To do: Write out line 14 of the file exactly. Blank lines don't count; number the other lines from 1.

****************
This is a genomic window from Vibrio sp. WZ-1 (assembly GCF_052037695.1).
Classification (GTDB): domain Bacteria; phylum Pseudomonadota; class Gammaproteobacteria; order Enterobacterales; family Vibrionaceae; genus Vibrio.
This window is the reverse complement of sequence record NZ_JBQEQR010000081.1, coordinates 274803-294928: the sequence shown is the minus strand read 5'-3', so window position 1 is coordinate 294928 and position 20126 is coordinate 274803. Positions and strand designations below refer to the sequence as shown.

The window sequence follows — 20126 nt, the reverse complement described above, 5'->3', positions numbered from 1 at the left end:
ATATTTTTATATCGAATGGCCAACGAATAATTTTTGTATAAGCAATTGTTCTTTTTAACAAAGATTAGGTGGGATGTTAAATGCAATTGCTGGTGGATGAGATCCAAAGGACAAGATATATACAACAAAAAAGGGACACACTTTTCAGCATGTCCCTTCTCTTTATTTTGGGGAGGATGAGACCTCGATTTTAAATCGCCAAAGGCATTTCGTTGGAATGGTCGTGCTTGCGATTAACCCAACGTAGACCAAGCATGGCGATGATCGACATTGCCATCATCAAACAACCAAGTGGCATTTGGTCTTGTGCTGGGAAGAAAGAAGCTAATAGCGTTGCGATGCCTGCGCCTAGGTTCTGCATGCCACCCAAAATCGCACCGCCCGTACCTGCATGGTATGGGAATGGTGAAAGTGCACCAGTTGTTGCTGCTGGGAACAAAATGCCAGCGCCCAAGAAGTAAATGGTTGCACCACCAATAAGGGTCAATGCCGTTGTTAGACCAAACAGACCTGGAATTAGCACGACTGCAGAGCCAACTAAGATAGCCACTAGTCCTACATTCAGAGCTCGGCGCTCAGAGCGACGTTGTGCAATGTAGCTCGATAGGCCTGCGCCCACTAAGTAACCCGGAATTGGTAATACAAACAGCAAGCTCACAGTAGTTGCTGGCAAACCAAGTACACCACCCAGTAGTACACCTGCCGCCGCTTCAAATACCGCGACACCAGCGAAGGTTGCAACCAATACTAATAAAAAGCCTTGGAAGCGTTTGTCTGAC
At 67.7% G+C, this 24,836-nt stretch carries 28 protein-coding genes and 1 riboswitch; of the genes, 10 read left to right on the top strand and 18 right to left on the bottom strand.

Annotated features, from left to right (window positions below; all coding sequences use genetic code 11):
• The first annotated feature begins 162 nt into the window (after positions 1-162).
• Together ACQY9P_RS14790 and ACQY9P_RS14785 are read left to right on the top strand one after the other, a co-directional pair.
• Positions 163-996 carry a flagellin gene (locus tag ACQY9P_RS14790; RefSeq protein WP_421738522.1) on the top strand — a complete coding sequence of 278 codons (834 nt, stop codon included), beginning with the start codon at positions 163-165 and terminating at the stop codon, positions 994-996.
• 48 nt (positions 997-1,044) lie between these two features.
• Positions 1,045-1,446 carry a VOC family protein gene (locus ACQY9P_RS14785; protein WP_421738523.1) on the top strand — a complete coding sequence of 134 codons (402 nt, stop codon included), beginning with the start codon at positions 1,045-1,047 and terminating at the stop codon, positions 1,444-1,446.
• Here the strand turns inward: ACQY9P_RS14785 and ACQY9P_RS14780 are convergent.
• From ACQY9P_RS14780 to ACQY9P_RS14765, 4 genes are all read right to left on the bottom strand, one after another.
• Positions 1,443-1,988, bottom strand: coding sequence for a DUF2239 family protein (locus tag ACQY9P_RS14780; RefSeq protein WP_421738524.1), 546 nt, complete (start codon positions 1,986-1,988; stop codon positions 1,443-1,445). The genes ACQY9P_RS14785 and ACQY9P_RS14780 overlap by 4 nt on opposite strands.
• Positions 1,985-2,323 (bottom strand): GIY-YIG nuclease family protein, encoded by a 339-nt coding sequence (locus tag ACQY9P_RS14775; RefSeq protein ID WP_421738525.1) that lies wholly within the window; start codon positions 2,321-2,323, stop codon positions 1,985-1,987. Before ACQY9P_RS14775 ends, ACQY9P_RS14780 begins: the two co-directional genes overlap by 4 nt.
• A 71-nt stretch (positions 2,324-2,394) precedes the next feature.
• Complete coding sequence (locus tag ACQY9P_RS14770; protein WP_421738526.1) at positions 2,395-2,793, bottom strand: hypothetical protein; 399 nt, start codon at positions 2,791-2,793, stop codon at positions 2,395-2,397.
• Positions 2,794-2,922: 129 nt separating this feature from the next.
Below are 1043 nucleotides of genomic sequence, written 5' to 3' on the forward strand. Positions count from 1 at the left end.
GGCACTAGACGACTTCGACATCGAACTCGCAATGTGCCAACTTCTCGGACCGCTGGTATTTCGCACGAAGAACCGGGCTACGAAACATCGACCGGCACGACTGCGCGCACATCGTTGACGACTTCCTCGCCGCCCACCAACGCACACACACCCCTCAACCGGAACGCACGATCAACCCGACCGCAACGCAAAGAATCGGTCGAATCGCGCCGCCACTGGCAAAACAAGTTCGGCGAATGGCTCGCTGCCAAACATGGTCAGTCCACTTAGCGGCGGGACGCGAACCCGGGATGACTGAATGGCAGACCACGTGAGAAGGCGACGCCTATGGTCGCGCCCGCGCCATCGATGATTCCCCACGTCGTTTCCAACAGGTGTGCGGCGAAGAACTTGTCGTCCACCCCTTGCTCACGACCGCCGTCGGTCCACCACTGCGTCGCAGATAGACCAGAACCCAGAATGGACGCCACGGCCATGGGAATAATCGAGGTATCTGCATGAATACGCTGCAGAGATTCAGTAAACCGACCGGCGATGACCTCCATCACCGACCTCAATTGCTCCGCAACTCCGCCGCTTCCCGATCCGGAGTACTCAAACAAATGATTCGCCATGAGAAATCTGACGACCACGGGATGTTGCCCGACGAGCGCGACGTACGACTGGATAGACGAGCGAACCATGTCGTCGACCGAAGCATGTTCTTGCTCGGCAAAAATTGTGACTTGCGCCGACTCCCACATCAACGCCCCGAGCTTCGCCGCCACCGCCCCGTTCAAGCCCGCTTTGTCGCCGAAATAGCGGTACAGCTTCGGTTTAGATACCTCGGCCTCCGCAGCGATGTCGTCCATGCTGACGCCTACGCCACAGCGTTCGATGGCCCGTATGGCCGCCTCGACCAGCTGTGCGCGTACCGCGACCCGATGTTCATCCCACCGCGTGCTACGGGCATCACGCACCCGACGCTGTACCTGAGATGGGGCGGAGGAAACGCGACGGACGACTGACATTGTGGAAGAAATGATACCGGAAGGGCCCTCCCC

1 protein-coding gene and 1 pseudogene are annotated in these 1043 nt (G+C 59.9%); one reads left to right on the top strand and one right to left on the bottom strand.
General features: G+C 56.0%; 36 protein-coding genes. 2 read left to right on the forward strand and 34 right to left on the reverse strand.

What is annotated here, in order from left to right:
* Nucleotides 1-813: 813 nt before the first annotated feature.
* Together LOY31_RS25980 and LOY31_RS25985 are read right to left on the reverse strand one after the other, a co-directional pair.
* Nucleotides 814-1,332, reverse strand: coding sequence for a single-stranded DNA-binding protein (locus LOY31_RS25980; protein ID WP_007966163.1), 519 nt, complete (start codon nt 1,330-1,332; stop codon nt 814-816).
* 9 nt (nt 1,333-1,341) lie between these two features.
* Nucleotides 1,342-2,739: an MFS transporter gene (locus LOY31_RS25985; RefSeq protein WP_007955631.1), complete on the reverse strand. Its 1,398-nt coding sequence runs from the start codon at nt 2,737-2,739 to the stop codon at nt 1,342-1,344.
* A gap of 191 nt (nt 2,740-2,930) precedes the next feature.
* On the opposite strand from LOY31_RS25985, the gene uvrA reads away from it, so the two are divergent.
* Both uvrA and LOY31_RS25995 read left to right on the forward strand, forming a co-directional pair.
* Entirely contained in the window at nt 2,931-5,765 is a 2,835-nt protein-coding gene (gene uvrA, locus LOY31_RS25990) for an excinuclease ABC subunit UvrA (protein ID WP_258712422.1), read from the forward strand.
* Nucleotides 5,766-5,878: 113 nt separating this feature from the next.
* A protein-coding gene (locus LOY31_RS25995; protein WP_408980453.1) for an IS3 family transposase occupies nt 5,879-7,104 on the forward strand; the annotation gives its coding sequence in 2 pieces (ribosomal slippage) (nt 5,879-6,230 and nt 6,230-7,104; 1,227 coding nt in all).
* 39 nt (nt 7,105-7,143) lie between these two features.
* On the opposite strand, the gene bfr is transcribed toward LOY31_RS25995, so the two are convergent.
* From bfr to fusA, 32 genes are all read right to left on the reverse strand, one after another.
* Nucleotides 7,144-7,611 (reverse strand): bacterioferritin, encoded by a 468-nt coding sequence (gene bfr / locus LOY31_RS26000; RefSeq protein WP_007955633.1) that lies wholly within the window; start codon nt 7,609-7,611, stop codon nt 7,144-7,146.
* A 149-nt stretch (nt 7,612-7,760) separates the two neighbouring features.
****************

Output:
• From ACQY9P_RS14780 to ACQY9P_RS14765, 4 genes are all read right to left on the bottom strand, one after another.